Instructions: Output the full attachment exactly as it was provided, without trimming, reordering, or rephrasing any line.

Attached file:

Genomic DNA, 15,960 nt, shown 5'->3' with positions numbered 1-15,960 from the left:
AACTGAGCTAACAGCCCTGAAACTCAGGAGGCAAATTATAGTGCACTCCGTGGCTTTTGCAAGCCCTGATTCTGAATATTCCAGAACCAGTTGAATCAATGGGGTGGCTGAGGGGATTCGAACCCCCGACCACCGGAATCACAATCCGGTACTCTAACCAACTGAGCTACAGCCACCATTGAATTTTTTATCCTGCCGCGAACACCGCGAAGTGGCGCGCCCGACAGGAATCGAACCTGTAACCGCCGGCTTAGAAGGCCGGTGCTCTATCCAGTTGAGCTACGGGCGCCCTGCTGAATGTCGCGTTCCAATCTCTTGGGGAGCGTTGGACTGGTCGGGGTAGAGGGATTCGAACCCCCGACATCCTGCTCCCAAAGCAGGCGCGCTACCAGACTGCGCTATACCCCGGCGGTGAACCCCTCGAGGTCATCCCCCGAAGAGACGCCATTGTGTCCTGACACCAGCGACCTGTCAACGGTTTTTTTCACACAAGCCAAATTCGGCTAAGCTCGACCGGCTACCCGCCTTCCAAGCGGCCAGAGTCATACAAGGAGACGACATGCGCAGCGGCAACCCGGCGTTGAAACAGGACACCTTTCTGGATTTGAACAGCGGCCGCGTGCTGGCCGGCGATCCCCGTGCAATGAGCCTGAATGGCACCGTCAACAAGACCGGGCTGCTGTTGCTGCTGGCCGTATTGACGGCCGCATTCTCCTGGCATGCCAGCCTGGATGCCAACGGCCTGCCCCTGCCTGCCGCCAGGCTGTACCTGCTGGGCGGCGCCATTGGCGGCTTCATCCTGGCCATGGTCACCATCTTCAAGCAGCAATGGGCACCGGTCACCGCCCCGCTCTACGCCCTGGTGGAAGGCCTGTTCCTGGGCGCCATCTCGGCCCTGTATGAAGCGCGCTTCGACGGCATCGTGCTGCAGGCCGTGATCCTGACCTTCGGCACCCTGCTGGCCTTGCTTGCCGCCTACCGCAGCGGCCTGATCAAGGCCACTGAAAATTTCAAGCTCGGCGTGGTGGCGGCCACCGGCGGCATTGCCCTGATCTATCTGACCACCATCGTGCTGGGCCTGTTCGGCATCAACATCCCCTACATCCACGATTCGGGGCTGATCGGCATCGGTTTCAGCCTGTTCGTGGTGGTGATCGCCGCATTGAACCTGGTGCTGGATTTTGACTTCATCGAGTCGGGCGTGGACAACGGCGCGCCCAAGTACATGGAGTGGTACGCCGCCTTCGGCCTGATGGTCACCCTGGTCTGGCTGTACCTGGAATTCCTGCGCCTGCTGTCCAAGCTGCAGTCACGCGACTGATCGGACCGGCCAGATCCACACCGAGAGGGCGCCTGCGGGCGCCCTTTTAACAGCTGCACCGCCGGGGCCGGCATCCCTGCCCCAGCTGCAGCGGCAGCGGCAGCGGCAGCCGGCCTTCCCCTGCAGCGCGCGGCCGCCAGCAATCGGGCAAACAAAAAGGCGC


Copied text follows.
Genomic DNA, 15,960 nt, shown 5'->3' with positions numbered 1-15,960 from the left:
AACTGAGCTAACAGCCCTGAAACTCAGGAGGCAAATTATAGTGCACTCCGTGGCTTTTGCAAGCCCTGATTCTGAATATTCCAGAACCAGTTGAATCAATGGGGTGGCTGAGGGGATTCGAACCCCCGACCACCGGAATCACAATCCGGTACTCTAACCAACTGAGCTACAGCCACCATTGAATTTTTTATCCTGCCGCGAACACCGCGAAGTGGCGCGCCCGACAGGAATCGAACCTGTAACCGCCGGCTTAGAAGGCCGGTGCTCTATCCAGTTGAGCTACGGGCGCCCTGCTGAATGTCGCGTTCCAATCTCTTGGGGAGCGTTGGACTGGTCGGGGTAGAGGGATTCGAACCCCCGACATCCTGCTCCCAAAGCAGGCGCGCTACCAGACTGCGCTATACCCCGGCGGTGAACCCCTCGAGGTCATCCCCCGAAGAGACGCCATTGTGTCCTGACACCAGCGACCTGTCAACGGTTTTTTTCACACAAGCCAAATTCGGCTAAGCTCGACCGGCTACCCGCCTTCCAAGCGGCCAGAGTCATACAAGGAGACGACATGCGCAGCGGCAACCCGGCGTTGAAACAGGACACCTTTCTGGATTTGAACAGCGGCCGCGTGCTGGCCGGCGATCCCCGTGCAATGAGCCTGAATGGCACCGTCAACAAGACCGGGCTGCTGTTGCTGCTGGCCGTATTGACGGCCGCATTCTCCTGGCATGCCAGCCTGGATGCCAACGGCCTGCCCCTGCCTGCCGCCAGGCTGTACCTGCTGGGCGGCGCCATTGGCGGCTTCATCCTGGCCATGGTCACCATCTTCAAGCAGCAATGGGCACCGGTCACCGCCCCGCTCTACGCCCTGGTGGAAGGCCTGTTCCTGGGCGCCATCTCGGCCCTGTATGAAGCGCGCTTCGACGGCATCGTGCTGCAGGCCGTGATCCTGACCTTCGGCACCCTGCTGGCCTTGCTTGCCGCCTACCGCAGCGGCCTGATCAAGGCCACTGAAAATTTCAAGCTCGGCGTGGTGGCGGCCACCGGCGGCATTGCCCTGATCTATCTGACCACCATCGTGCTGGGCCTGTTCGGCATCAACATCCCCTACATCCACGATTCGGGGCTGATCGGCATCGGTTTCAGCCTGTTCGTGGTGGTGATCGCCGCATTGAACCTGGTGCTGGATTTTGACTTCATCGAGTCGGGCGTGGACAACGGCGCGCCCAAGTACATGGAGTGGTACGCCGCCTTCGGCCTGATGGTCACCCTGGTCTGGCTGTACCTGGAATTCCTGCGCCTGCTGTCCAAGCTGCAGTCACGCGACTGATCGGACCGGCCAGATCCACACCGAGAGGGCGCCTGCGGGCGCCCTTTTAACAGCTGCACCGCCGGGGCCGGCATCCCTGCCCCAGCTGCAGCGGCAGCGGCAGCGGCAGCCGGCCTTCCCCTGCAGCGCGCGGCCGCCAGCAATCGGGCAAACAAAAAGGCGC